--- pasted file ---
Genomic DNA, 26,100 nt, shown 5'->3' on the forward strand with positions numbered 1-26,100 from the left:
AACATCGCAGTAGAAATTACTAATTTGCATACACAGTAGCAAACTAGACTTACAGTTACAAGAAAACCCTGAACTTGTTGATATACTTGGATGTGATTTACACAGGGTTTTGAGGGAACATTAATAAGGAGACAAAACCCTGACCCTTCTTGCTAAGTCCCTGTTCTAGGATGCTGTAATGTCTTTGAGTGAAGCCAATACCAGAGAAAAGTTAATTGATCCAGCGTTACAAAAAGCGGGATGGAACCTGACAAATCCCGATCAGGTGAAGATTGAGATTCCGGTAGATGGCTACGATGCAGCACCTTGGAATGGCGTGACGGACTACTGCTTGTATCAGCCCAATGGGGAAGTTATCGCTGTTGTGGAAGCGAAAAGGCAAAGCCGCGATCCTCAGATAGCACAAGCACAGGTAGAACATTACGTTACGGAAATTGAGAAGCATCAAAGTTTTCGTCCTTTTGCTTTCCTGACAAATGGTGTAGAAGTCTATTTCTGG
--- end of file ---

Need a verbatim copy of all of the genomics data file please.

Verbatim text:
Genomic DNA, 26,100 nt, shown 5'->3' on the forward strand with positions numbered 1-26,100 from the left:
AACATCGCAGTAGAAATTACTAATTTGCATACACAGTAGCAAACTAGACTTACAGTTACAAGAAAACCCTGAACTTGTTGATATACTTGGATGTGATTTACACAGGGTTTTGAGGGAACATTAATAAGGAGACAAAACCCTGACCCTTCTTGCTAAGTCCCTGTTCTAGGATGCTGTAATGTCTTTGAGTGAAGCCAATACCAGAGAAAAGTTAATTGATCCAGCGTTACAAAAAGCGGGATGGAACCTGACAAATCCCGATCAGGTGAAGATTGAGATTCCGGTAGATGGCTACGATGCAGCACCTTGGAATGGCGTGACGGACTACTGCTTGTATCAGCCCAATGGGGAAGTTATCGCTGTTGTGGAAGCGAAAAGGCAAAGCCGCGATCCTCAGATAGCACAAGCACAGGTAGAACATTACGTTACGGAAATTGAGAAGCATCAAAGTTTTCGTCCTTTTGCTTTCCTGACAAATGGTGTAGAAGTCTATTTCTGG